Share this entry

Share this page

replication

Line breaks: rep¦li|ca¦tion
Pronunciation: /rɛplɪˈkeɪʃ(ə)n
 
/

Definition of replication in English:

noun

1 [mass noun] The action of copying or reproducing something: the extraordinary speed and replication of information created by computerization
More example sentences
  • Machines accelerate, the near-deafening audio intensifies, and the rate of image replication reaches viral speeds, spawning a climactic mosaic of more than 2,200 constituent frames.
  • We needed a solution to facilitate real-time replication of the Information Store for our Microsoft Exchange servers.
  • Lobe's project dwells on replication but not copy, on transformation and reconfiguration, trompe-l'oeil with a twist, and gives more than just a nod to notions about materials and process.
1.1 [count noun] A copy: a twentieth-century building would be cheaper than a replication of what was there before
More example sentences
  • Celebrity obsessed fans can snap up exact replications of star's dentures which clip-on to the front of their own teeth giving them a Hollywood smile.
  • The bootstrap sampling was limited to 100 replications because of the computationally intensive nature of the simulation.
1.2The repetition of a scientific experiment or trial to obtain a consistent result: on its own, replication does not validate a theory derived from experimental results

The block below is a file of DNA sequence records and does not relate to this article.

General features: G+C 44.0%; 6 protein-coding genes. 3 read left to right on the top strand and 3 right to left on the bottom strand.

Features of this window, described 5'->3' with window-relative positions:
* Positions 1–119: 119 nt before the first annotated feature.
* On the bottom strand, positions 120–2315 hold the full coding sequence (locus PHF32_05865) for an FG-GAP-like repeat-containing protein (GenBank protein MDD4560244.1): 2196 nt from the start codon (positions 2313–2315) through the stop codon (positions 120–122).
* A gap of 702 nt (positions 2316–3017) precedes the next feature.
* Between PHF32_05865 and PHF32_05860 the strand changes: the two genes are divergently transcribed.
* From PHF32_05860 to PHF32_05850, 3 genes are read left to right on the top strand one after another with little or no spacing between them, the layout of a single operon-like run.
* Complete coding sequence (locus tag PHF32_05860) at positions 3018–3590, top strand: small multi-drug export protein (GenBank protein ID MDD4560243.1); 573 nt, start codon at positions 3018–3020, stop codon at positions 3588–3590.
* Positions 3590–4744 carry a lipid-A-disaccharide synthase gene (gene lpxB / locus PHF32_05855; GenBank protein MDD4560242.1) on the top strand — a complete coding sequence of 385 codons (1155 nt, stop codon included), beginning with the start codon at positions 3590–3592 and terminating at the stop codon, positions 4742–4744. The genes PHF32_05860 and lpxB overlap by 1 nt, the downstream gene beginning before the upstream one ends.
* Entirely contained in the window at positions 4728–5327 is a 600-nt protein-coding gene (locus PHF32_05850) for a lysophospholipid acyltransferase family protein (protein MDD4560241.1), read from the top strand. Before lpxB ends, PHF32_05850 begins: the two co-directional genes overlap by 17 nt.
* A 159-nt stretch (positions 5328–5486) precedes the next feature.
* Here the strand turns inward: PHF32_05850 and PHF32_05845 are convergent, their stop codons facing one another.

More example sentences
  • It would be interesting to explore these results with further study via replication of this study in similar courses at multiple universities and/or over several years at the same university.
  • Two key elements in any experimental design are randomization and replication.
1.3The process by which genetic material or a living organism gives rise to a copy of itself: HIV replication [count noun]: a crucial step in cold virus replications
More example sentences
  • The major advantage of chemically altered vaccines is they are safe to use with pregnant animals because there is no systemic replication of the vaccine organism.
  • As thoroughly as DNA replication, the beats slowly tense into a mid range tempo with this same lyric repeated here and there, with rhythms unwinding themselves just as smoothly for the song's fading finish.
  • ARS researchers and their Austrian colleagues have developed PCR primers that initiate this DNA replication.
2 Law , dated A plaintiff’s reply to the defendant’s plea: in the replication the plaintiff went on to state many additional facts

Origin

late Middle English: from Old French replicacion, from Latin replicatio(n-), from replicare 'fold back, repeat', later 'make a reply' (see replicate).

Definition of replication in:

Share this entry

Share this page

 

What do you find interesting about this word or phrase?

Comments that don't adhere to our Community Guidelines may be moderated or removed.

Get more from Oxford Dictionaries

Subscribe to remove adverts and access premium resources

Word of the day boscage
Pronunciation: ˈbɒskɪdʒ
noun
a mass of trees or shrubs